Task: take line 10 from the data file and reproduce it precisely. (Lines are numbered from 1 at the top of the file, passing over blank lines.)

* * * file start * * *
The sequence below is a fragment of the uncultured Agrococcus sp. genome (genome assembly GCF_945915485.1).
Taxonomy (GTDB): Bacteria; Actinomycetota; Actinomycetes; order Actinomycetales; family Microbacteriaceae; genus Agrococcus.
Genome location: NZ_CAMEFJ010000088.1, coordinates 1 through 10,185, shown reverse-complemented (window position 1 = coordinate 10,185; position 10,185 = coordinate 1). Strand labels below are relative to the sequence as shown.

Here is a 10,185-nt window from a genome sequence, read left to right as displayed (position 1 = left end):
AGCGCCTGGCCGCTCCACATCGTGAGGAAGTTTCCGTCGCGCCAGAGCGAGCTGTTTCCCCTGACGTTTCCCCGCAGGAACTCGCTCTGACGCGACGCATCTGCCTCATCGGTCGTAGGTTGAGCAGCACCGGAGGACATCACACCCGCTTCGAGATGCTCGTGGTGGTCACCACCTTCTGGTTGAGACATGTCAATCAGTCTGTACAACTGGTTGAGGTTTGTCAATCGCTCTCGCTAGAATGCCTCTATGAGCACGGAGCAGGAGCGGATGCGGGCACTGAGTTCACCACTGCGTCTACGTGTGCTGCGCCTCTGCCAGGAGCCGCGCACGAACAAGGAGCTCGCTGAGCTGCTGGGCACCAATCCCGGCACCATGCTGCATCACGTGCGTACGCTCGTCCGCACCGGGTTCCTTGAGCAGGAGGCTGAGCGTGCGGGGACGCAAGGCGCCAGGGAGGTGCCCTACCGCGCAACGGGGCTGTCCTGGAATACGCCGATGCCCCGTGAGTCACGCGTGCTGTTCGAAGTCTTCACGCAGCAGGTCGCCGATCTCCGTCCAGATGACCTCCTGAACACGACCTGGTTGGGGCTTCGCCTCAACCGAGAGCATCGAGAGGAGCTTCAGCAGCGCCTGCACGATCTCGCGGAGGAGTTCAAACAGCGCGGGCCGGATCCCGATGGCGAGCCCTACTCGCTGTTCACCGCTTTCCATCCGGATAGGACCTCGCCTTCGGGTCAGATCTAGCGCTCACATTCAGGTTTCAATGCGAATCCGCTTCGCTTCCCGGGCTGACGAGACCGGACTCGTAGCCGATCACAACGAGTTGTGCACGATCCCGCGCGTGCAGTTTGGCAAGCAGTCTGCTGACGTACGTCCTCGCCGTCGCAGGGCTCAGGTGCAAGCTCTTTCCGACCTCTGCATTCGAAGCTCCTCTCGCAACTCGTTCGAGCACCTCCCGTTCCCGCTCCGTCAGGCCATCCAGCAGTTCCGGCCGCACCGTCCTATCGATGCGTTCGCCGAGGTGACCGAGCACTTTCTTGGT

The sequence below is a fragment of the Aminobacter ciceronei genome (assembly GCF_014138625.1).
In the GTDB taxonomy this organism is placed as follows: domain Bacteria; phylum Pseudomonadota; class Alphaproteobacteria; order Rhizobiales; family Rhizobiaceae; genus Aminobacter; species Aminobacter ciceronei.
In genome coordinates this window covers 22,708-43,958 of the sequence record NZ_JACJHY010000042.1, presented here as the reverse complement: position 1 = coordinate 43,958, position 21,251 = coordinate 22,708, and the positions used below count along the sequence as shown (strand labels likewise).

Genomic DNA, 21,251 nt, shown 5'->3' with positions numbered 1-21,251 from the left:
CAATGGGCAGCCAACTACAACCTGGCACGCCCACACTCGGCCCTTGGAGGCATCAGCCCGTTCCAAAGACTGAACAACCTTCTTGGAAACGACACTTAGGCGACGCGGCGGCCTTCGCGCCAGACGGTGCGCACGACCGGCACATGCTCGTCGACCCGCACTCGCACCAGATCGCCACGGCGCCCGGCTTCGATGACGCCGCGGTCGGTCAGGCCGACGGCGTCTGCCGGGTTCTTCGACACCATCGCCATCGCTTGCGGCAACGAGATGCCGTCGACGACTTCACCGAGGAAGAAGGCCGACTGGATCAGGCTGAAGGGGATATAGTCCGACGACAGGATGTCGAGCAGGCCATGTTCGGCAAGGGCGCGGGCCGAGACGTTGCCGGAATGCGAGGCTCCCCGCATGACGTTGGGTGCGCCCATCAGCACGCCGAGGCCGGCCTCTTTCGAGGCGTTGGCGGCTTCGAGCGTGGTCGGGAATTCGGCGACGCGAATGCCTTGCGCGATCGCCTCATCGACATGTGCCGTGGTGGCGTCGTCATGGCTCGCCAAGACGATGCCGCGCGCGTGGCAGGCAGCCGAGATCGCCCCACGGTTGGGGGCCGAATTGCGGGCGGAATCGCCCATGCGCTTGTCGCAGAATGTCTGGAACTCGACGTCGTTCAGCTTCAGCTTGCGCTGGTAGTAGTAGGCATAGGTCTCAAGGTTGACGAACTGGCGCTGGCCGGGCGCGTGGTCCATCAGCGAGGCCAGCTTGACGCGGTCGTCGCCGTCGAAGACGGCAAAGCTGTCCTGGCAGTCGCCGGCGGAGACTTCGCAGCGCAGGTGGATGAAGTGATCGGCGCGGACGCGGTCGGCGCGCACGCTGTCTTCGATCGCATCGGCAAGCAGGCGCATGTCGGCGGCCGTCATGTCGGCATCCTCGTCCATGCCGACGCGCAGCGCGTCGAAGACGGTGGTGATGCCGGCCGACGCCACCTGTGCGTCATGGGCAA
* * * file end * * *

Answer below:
CAATGGGCAGCCAACTACAACCTGGCACGCCCACACTCGGCCCTTGGAGGCATCAGCCCGTTCCAAAGACTGAACAACCTTCTTGGAAACGACACTTAGGCGACGCGGCGGCCTTCGCGCCAGACGGTGCGCACGACCGGCACATGCTCGTCGACCCGCACTCGCACCAGATCGCCACGGCGCCCGGCTTCGATGACGCCGCGGTCGGTCAGGCCGACGGCGTCTGCCGGGTTCTTCGACACCATCGCCATCGCTTGCGGCAACGAGATGCCGTCGACGACTTCACCGAGGAAGAAGGCCGACTGGATCAGGCTGAAGGGGATATAGTCCGACGACAGGATGTCGAGCAGGCCATGTTCGGCAAGGGCGCGGGCCGAGACGTTGCCGGAATGCGAGGCTCCCCGCATGACGTTGGGTGCGCCCATCAGCACGCCGAGGCCGGCCTCTTTCGAGGCGTTGGCGGCTTCGAGCGTGGTCGGGAATTCGGCGACGCGAATGCCTTGCGCGATCGCCTCATCGACATGTGCCGTGGTGGCGTCGTCATGGCTCGCCAAGACGATGCCGCGCGCGTGGCAGGCAGCCGAGATCGCCCCACGGTTGGGGGCCGAATTGCGGGCGGAATCGCCCATGCGCTTGTCGCAGAATGTCTGGAACTCGACGTCGTTCAGCTTCAGCTTGCGCTGGTAGTAGTAGGCATAGGTCTCAAGGTTGACGAACTGGCGCTGGCCGGGCGCGTGGTCCATCAGCGAGGCCAGCTTGACGCGGTCGTCGCCGTCGAAGACGGCAAAGCTGTCCTGGCAGTCGCCGGCGGAGACTTCGCAGCGCAGGTGGATGAAGTGATCGGCGCGGACGCGGTCGGCGCGCACGCTGTCTTCGATCGCATCGGCAAGCAGGCGCATGTCGGCGGCCGTCATGTCGGCATCCTCGTCCATGCCGACGCGCAGCGCGTCGAAGACGGTGGTGATGCCGGCCGACGCCACCTGTGCGTCATGGGCAA